One side says if I had “better” health care I wouldn’t have to pay for any of it. The other side says if it was all paid for, it would be costing me more money in taxes, especially since I would be paying for -others- to be covered in addition to myself. Which side is right? Well, the way I see it, the first side has it all wrong, they are focusing on trying to make health care free to everyone, but at what cost, “to everyone?” In contrast to what I’ve paid into auto insurance versus what I have received, in the case of our health insurance we have paid so much less into it than what we have recently needed. Does that mean health care is overpriced? I have to ask myself if it’s really too expensive and my answer is maybe not.

In Sam’s case, we had access to brilliant surgeons, doctors and hospital staff. There was a nurse available to him 24 hours a day. The surgeon checked up on him once a day. The hospital doctor checked in once a day. The staff was always friendly, always answered our questions and in the end, they performed life saving procedures on my son. Some would ask what price you can put on a life, and I have no answer for that. I know that hospital and surgical care costs money. There are educations, experience, facilities, medication and a plethora of other things I probably don’t know about, in play here. Who am I to say it’s not worth the price of admission?

So I have insurance, it helps with the lion’s share of the costs, but I still have costs. Am I bitter? Not a chance, I simply feel lucky not to lose my house even though if it came to that, my son’s or my wife’s life are worth more than this house. We end up with a burden of cost and yes, it sometimes appears difficult to pay, not because we don’t want to, but because we have other things like food, utilities and a house payment to make.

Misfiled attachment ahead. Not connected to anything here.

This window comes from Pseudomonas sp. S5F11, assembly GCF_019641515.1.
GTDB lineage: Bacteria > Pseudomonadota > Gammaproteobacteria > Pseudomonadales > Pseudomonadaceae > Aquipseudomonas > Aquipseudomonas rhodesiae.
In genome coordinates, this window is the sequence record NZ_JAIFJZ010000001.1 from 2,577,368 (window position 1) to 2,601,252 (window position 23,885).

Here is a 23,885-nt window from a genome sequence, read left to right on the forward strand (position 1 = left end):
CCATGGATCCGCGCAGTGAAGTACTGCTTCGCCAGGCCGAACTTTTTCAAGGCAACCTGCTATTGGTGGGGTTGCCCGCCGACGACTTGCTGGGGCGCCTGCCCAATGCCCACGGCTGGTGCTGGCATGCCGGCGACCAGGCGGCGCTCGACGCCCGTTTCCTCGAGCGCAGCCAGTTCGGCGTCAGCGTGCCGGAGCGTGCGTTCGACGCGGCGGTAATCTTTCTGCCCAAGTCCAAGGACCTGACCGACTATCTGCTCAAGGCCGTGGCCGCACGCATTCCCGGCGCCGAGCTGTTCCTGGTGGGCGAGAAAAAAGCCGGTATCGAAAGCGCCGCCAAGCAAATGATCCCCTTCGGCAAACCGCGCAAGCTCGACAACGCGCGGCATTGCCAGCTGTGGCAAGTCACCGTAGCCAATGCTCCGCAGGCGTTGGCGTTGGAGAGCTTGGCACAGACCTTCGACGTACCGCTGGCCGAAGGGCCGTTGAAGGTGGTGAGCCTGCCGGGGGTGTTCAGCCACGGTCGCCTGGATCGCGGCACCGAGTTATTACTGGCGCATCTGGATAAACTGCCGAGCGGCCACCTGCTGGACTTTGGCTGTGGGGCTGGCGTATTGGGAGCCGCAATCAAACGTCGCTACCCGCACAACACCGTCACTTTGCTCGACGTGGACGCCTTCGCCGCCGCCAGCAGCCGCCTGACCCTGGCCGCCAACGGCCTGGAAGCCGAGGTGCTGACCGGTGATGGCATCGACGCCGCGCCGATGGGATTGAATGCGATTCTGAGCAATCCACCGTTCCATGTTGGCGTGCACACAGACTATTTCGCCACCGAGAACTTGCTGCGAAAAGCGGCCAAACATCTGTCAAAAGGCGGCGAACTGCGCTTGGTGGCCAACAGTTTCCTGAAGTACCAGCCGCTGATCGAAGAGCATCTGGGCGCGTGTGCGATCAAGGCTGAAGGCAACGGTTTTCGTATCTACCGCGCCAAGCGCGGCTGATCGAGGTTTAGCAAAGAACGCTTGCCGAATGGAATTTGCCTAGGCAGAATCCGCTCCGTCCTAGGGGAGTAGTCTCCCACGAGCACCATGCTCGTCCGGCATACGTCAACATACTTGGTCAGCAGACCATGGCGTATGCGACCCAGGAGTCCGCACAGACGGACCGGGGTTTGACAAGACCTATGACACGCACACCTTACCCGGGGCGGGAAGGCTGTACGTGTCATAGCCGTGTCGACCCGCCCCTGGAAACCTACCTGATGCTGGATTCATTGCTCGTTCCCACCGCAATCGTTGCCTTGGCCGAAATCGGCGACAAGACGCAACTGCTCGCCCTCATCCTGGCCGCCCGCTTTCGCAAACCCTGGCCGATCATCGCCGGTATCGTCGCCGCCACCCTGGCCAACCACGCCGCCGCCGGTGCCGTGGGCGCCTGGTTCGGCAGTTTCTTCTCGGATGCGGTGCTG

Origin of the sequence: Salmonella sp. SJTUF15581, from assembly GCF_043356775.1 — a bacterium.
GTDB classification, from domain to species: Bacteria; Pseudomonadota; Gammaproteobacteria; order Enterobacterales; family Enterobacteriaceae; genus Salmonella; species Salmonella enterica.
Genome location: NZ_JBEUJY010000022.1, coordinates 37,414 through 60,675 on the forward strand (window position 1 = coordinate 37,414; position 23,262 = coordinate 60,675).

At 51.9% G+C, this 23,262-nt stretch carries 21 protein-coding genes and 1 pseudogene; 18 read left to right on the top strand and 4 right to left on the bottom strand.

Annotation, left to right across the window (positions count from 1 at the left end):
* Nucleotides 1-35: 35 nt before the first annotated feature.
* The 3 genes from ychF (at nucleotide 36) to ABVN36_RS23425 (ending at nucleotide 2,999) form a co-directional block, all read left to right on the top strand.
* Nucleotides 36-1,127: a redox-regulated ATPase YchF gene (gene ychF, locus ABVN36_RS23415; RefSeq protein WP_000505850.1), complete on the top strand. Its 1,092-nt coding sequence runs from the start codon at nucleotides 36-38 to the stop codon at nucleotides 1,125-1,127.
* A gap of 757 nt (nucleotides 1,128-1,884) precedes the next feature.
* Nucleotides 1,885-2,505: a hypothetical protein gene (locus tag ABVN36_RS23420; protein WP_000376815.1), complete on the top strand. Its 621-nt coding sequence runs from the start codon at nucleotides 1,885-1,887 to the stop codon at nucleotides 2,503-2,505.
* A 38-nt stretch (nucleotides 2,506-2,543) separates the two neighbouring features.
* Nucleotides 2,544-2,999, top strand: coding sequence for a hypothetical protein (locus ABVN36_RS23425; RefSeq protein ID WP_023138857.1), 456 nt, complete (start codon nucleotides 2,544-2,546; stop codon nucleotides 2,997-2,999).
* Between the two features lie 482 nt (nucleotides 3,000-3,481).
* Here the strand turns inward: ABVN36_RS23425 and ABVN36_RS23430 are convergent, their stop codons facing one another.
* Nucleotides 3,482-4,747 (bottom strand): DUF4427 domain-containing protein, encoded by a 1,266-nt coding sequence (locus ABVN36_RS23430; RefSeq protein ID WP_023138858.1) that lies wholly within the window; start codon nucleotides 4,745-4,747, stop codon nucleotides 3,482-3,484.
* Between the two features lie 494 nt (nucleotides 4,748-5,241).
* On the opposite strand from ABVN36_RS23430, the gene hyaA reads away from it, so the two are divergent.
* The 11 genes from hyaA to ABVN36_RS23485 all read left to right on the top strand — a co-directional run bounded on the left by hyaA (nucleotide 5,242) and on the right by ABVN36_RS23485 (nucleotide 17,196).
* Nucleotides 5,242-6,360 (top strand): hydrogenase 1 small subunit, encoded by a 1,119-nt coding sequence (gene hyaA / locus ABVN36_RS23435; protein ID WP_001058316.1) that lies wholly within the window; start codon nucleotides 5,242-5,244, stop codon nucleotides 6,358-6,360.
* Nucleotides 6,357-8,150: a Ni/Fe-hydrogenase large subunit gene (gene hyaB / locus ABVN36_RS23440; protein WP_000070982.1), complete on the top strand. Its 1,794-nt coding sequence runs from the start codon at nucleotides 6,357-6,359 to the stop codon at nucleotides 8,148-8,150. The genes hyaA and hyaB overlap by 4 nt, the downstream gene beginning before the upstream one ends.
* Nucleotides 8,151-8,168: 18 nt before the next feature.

I put a donate button on this site soon after Sam’s surgery. Our costs are only just beginning in this instance. Even though insurance covers a portion, there will be a lot more to pay in the coming year. Not only is there a constant stream of medical supplies now, but we’d like to see if we can get Sam through therapies that might lead to reversing the Iliostomy. If we can do that, it will be cheaper on him (and us) in the long run.

Even though we give to our local church, and provide goods and services to others, many times for free, there is still a part of me that hates to take charity. But in this case, my wife speaks better sense. There is a lot we do for others, in many cases asking for nothing in return. Unfortunately at some point that attitude will make me go broke. So it’s with a bit of trepidation that I’ve offered the opportunity to donate something for Sam; to help pay his medical bills. His life has really changed.

Before the surgery he would get bloated on a regular basis. Sam’s attitude was always difficult to figure out. He oftentimes would be distant and abusive to himself and others. Since the surgery he is a changed little boy. He always has a flat stomach; his attitude is more good than bad. During our last parent/teacher conference we were told there was a definite observable difference in Sam; he was now being a much better student…. even through all the Autism.

Sure, Sam will have Autism all his life, unless some miracle happens along the way. But now without the problem he’s had with his colon, he’s getting on with life. … And Mom and Dad are now dealing with a pretty normal (except for the Autism) six year old boy, so prayers would be helpful here too.

Health care for us is pretty much working the way it should, the way it was designed. I don’t see much broken in the system or the process. It’s accessible to us, we pay into insurance making it more affordable, we get great care when we need it. But mine is only one point of view. I’d like to think of myself as pretty open to discussing the pros and cons of our health care system. I’m not interested in arguing, that’s what’s going on now and getting us nowhere. I’m interested in talking things through and discovering the good and bad and how we might make it better.

I would simply encourage you to do the same.

Asa Jay

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Copyright 2014, Asa Jay Laughton